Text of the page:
Austria’s chancellor flew into a diplomatic row with Italy on Tuesday over his government’s plans to offer passports to German-speaking inhabitants of South Tyrol in Italy.
The dispute overshadowed Sebastian Kurz’s visit to Rome and a meeting with Giuseppe Conte, the Italian prime minister.
Italy accused its northern neighbour of “anachronistic revanchism” over the proposed law, which would enable German-speaking Italian citizens in South Tyrol to apply for Austrian citizenship while keeping their existing Italian citizenship.
South Tyrol was part of the Austro-Hungarian Empire until 1919 when it was given to Italy as a prize for fighting on the Allied side during the First World War.
Italian and Austrian forces fought a series of bitter, high altitude battles in South Tyrol and the neighbouring province of Trentino and the issue remains emotionally charged for both countries. For Italy, the dual citizenship proposal is an unnecessary provocation by Austria’s ruling conservative and far-Right coalition, smacking of dreams of a greater Austria.
Enzo Moavero Milanesi, Italy’s foreign minister, cancelled a trip to Vienna, where he was due to have met his Austrian counterpart.
The Italian foreign ministry said the idea of granting Austrian citizenship to German-speakers in South Tyrol “risks assuming potential characteristics of an anachronistic revanchism.”
The initiative "damages the climate of serenity and mutual trust" between Austria and Italy, the ministry said.
But the Austrian chancellor said he could not understand what all the fuss was about.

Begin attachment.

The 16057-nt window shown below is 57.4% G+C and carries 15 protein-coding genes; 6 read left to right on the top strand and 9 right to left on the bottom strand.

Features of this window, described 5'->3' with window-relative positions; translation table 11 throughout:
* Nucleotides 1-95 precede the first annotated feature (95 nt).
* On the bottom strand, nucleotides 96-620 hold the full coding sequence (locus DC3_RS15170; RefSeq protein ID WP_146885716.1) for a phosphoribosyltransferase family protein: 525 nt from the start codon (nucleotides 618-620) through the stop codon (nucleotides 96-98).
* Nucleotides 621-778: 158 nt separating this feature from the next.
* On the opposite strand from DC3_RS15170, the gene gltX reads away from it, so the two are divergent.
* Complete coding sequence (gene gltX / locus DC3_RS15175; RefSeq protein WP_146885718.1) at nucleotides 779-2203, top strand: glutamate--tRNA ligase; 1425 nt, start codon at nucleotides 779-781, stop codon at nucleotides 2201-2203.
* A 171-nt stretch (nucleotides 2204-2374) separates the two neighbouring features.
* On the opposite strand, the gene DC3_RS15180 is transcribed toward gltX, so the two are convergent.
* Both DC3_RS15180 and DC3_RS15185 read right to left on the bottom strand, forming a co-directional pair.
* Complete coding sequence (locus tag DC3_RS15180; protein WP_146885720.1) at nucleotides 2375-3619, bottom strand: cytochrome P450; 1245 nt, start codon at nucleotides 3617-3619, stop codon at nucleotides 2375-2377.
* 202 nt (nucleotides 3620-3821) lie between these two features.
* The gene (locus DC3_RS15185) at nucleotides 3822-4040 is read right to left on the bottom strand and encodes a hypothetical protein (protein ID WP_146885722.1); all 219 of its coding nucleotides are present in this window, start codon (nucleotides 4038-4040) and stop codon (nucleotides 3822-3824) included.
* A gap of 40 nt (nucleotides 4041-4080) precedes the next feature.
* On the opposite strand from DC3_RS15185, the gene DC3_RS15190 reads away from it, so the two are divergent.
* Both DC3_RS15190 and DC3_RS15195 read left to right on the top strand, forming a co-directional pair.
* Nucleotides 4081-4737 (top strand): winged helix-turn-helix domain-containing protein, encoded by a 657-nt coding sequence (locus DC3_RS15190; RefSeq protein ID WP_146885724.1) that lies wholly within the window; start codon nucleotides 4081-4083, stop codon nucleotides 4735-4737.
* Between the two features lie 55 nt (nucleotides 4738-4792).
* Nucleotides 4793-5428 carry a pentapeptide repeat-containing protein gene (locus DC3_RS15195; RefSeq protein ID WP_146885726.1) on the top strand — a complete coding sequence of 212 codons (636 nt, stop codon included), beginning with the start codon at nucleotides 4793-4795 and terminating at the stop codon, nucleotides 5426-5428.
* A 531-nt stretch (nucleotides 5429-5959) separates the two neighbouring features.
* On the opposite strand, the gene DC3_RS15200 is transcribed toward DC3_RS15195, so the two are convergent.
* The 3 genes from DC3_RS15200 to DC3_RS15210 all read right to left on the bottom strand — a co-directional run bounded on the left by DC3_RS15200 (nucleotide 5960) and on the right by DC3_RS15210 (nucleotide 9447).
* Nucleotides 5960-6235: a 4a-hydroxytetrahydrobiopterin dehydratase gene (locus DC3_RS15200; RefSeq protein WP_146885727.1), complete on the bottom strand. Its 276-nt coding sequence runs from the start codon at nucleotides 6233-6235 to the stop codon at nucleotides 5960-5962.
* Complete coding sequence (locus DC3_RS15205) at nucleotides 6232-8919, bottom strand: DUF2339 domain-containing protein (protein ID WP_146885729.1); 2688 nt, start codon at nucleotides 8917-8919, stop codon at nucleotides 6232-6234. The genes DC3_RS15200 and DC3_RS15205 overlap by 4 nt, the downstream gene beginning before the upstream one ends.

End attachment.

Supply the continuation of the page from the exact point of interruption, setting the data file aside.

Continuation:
“Italy has no reason to be upset. Many South Tyroleans would like to have dual citizenship. We’ve always made it clear that we will act in agreement with Rome,” Mr Kurz said.
Rome said the timing of the Austrian proposal was particularly insensitive, coming 100 years after the end of the First World War.
Michaela Biancofiore, an MP from the centre-Right Forza Italia party, denounced what she called “unacceptable and inopportune attacks on Italian sovereignty.”
When the idea was first mooted by the Austrian government last December, Giorgia Meloni, the leader of Brothers of Italy, a Right-wing party, likened it to "an illicit invasion" of South Tyrol.
“The idea of allowing a part of Italy to be inhabited by a majority with Austrian citizenship is crazy. It would be secession in disguise. This is a shameful affront,” she said.
Under the Austrian plan, citizenship would also be offered to speakers of Ladin, an ancient dialect derived from Latin.
Around 60 per cent of the inhabitants of South Tyrol speak German while four per cent speak Ladin.